Thanks to my mother's generation who fought so hard for our rights in the workplace, these days many women earn graduate degrees and pursue careers before settling down to get married and/or have families.
Personally I love my work, and I am deeply grateful for the liberty to run my own business and not be chained to domestic responsibilities.
Unfortunately for many career women, a delay in baby-making results in problems getting pregnant later in life.
I'm not one to put blind faith into statistics and studies, but when it comes to rising infertility rates, the numbers get a nod.
According to the American Society of Reproductive Medicine, approximately 20% of women now wait until after age 35 to begin their families, and one-third of women over 35 will have problems with fertility.
For the average 30 year old woman, there's a 20% chance of conception with unprotected sex, and this decreases to 5% by the time she is 40 years old. (source)
The fact is, we are actually designed to make babies when we are young.
In our culture, teen pregnancies are thankfully frowned upon. But biology has yet to catch up, and girls come into child-bearing years while still considered children themselves.
Certainly, I am not suggesting that our teens should start procreating, but as we age so does our fertility. As most women reach their mid-30's their ovarian reserves begins to wane, and egg quality declines.
The media does us no favors, showing us attractive women in their late 40's happily pushing infant twins in a stroller on the way to the park, and presenting research indicating that older women will have smarter and healthier babies. (source)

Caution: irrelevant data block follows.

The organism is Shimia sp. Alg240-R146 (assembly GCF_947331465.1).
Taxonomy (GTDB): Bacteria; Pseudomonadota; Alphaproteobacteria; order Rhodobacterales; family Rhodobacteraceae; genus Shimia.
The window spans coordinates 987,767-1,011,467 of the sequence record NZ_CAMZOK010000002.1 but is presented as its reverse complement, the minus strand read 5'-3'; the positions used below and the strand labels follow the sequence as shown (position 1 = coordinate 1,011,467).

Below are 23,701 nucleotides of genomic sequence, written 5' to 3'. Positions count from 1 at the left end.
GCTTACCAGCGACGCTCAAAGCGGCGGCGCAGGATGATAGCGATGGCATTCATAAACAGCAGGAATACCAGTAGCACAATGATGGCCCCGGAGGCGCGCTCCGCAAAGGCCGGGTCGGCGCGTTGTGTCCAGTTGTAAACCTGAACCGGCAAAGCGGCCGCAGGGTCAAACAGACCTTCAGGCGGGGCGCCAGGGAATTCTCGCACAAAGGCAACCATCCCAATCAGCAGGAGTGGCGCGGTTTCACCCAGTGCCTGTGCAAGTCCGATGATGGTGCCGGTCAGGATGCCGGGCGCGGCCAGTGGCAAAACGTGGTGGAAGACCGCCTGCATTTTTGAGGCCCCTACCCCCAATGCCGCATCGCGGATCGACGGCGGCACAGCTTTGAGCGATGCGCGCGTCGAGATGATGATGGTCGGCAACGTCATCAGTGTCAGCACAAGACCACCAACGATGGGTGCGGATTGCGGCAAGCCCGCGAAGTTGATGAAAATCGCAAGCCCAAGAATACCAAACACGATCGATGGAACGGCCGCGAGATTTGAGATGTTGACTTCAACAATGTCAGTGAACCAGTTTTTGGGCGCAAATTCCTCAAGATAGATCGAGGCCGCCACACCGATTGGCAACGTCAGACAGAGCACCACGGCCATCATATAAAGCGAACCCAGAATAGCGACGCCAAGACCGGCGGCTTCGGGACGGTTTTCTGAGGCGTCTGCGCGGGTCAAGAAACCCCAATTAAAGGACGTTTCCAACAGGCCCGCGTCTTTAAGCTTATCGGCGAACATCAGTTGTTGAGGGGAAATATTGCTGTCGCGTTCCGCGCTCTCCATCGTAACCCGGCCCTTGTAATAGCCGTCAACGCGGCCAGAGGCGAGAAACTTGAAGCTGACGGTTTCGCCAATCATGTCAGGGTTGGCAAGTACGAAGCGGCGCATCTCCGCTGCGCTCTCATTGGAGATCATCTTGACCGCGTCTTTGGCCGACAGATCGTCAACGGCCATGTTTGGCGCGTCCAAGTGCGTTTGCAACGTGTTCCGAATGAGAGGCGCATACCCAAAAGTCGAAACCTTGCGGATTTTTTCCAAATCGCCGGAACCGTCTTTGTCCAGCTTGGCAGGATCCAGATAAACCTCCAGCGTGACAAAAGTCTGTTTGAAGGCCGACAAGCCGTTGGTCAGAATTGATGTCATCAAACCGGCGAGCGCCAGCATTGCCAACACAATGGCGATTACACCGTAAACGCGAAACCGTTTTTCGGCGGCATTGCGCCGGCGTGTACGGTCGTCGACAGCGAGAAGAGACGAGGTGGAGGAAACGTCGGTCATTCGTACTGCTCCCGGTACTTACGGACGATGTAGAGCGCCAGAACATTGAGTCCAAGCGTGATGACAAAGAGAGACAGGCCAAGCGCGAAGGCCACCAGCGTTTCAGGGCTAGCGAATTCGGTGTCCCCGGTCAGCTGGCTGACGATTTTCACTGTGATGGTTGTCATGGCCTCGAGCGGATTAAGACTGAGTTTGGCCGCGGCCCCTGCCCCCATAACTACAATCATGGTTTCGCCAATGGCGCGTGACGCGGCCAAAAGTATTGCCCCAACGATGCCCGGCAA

What tabloids don't reveal however, is how many cycles of IVF failed before a successful pregnancy occurred, how much drugs the mother needed to inject and ingest, how many tens-of-thousands of dollars were spent, and whether or not these babies were born via donor egg, donor sperm and/or a surrogate to carry their baby.
Don't get me wrong. Reproductive medicine is a miracle of science, but an extremely expensive (and often emotionally draining) miracle, yielding lower and lower margins of success with each passing year of age.
Women do not necessarily have to give up other dreams and aspirations in order to have a family…
But we could use certainly use a bit more education about the facts and our options – and the sooner the better.
Yes, age is an undeniable factor when it comes to a woman's capacity to get pregnant and have a healthy baby, BUT there are also more ‘older' women having babies than ever before. Between 1990 and 2008 the number of pregnancies for women age 40-44 increase 65%. (source)
This statistic is no doubt driven by delayed family planning and advances in reproductive medicine, but the fact remains that older women are having babies.
So what sets apart women who are able to conceive from those who are not?
When we look beyond statistical data there is a plethora of contributing factors that will affect an individual's fertility (both female and male). Everything from genetics to diet and environment to attitude plays a role in overall health and fertility.
Age is a factor but it's not the only one.
In upcoming posts about fertility we will take a look at how what we eat, how we handle stress, how we navigate the toxic elements of the modern world, and even how we find joy can effect our ability to conceive.
Whether you are struggling with fertility or haven't even started thinking about babies yet, by educating yourself on your options you will be more empowered to have the family you envision. Sign up for email updates below to be sure not to miss a post on this important topic!
Are you an ‘older' mom?